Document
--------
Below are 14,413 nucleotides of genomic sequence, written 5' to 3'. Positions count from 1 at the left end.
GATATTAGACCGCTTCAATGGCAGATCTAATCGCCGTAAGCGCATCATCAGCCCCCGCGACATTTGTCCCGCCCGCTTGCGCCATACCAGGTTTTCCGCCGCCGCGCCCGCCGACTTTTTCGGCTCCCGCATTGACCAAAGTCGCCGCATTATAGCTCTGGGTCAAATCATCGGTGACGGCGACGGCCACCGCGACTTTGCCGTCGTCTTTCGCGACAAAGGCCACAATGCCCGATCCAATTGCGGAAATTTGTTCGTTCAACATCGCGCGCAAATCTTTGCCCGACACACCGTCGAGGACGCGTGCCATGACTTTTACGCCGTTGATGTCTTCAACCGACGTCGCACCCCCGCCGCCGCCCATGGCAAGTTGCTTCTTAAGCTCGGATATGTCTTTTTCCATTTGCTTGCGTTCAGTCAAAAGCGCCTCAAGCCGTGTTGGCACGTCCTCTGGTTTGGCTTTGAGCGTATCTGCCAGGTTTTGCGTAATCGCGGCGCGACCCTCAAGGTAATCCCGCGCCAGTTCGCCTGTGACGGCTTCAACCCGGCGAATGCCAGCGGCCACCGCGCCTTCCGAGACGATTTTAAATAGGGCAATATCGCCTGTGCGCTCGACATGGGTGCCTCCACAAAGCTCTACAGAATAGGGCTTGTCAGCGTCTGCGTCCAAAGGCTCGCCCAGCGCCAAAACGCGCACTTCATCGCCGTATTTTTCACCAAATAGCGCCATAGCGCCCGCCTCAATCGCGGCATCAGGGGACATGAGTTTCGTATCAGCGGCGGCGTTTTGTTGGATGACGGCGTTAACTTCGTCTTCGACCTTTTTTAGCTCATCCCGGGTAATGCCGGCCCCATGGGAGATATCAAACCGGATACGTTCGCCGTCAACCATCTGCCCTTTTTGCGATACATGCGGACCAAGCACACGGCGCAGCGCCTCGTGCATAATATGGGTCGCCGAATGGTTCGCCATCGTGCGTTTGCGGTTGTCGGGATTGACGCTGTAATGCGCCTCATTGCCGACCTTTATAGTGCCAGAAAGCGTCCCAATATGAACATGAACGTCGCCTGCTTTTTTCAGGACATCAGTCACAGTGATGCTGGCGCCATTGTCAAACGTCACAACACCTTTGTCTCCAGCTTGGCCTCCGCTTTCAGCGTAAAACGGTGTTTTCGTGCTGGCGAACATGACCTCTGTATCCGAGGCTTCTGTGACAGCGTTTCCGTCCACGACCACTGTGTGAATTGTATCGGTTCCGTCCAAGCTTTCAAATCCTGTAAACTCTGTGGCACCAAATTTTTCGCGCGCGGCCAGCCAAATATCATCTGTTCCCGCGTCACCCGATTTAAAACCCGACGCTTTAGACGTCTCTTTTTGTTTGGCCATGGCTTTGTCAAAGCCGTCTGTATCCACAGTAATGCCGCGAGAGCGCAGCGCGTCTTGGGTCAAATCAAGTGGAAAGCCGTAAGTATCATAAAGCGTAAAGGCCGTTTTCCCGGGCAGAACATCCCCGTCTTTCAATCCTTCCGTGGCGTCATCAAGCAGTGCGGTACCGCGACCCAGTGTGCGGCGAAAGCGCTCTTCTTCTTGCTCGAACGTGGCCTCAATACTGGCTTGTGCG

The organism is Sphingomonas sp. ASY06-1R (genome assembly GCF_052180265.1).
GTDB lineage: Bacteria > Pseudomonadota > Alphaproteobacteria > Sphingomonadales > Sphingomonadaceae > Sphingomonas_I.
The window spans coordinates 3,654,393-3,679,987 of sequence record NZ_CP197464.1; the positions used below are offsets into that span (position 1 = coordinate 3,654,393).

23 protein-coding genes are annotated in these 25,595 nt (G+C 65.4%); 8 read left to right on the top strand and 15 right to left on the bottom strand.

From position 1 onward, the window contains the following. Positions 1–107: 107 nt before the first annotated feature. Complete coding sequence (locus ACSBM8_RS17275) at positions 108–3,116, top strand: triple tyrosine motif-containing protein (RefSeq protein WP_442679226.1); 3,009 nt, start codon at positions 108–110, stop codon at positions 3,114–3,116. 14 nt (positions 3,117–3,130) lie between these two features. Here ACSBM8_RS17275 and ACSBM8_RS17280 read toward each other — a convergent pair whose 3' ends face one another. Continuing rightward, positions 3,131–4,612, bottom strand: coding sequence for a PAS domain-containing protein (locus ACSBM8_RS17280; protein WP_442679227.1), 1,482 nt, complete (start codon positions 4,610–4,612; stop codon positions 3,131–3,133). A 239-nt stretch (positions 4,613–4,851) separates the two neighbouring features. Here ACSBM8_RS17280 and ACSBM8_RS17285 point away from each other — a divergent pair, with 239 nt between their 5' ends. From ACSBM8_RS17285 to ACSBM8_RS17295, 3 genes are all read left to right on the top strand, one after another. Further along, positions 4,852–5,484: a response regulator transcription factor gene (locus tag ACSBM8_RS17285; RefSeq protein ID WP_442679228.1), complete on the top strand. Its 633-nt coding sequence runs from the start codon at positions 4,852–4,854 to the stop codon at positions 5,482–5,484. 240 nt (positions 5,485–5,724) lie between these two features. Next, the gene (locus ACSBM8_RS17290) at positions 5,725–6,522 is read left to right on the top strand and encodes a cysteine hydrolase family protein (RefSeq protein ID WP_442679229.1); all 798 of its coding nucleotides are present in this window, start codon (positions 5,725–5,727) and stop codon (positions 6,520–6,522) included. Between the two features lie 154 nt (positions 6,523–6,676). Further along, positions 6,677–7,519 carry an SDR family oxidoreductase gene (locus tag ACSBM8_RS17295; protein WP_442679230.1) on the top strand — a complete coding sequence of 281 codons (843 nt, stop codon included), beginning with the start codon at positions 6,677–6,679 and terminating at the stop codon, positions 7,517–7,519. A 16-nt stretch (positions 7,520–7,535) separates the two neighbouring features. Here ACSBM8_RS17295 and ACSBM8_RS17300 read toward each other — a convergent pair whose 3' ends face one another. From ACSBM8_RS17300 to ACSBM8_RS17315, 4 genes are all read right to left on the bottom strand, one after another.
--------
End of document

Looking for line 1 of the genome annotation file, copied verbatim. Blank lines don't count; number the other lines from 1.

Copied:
Below are 14,413 nucleotides of genomic sequence, written 5' to 3'. Positions count from 1 at the left end.